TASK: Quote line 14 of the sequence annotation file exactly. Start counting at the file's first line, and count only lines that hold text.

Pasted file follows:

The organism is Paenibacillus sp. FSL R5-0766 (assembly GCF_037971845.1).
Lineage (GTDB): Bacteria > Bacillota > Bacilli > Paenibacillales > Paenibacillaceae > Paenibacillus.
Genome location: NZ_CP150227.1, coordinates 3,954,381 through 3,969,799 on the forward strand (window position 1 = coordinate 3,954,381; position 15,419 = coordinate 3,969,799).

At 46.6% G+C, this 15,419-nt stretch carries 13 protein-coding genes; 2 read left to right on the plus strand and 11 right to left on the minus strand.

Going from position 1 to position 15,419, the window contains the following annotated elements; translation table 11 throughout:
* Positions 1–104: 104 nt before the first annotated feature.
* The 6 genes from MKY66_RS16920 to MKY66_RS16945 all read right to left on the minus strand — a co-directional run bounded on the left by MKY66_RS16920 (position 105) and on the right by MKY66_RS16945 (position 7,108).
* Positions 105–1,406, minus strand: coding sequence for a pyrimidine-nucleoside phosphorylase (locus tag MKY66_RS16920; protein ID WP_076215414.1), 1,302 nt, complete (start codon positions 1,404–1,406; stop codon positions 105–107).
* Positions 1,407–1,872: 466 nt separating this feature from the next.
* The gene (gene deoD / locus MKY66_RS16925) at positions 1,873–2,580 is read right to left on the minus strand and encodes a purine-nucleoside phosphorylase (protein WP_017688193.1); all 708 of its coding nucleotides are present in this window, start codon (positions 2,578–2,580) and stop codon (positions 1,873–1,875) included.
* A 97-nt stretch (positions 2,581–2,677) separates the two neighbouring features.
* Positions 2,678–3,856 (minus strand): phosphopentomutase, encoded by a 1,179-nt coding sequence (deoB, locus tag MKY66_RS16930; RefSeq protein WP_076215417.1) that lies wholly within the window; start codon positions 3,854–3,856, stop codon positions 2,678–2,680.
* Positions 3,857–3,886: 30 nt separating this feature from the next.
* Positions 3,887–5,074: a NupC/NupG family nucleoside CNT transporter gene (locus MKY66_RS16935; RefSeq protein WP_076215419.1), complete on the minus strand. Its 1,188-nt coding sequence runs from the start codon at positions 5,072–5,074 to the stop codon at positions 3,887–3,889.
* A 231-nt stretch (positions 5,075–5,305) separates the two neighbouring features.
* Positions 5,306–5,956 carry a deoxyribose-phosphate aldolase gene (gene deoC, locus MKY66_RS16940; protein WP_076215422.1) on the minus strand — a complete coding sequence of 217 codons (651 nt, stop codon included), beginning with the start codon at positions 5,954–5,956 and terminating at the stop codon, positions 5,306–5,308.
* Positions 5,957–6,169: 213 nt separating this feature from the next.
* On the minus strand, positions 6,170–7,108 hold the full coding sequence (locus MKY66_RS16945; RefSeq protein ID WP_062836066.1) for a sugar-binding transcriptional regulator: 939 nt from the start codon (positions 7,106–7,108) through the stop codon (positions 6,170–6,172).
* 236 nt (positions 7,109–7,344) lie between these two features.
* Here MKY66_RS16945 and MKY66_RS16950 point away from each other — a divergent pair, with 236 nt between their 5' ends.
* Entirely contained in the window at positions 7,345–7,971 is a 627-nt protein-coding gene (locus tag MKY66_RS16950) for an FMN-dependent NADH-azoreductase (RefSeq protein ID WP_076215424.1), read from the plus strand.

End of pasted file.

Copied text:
* Positions 3,887–5,074: a NupC/NupG family nucleoside CNT transporter gene (locus MKY66_RS16935; RefSeq protein WP_076215419.1), complete on the minus strand. Its 1,188-nt coding sequence runs from the start codon at positions 5,072–5,074 to the stop codon at positions 3,887–3,889.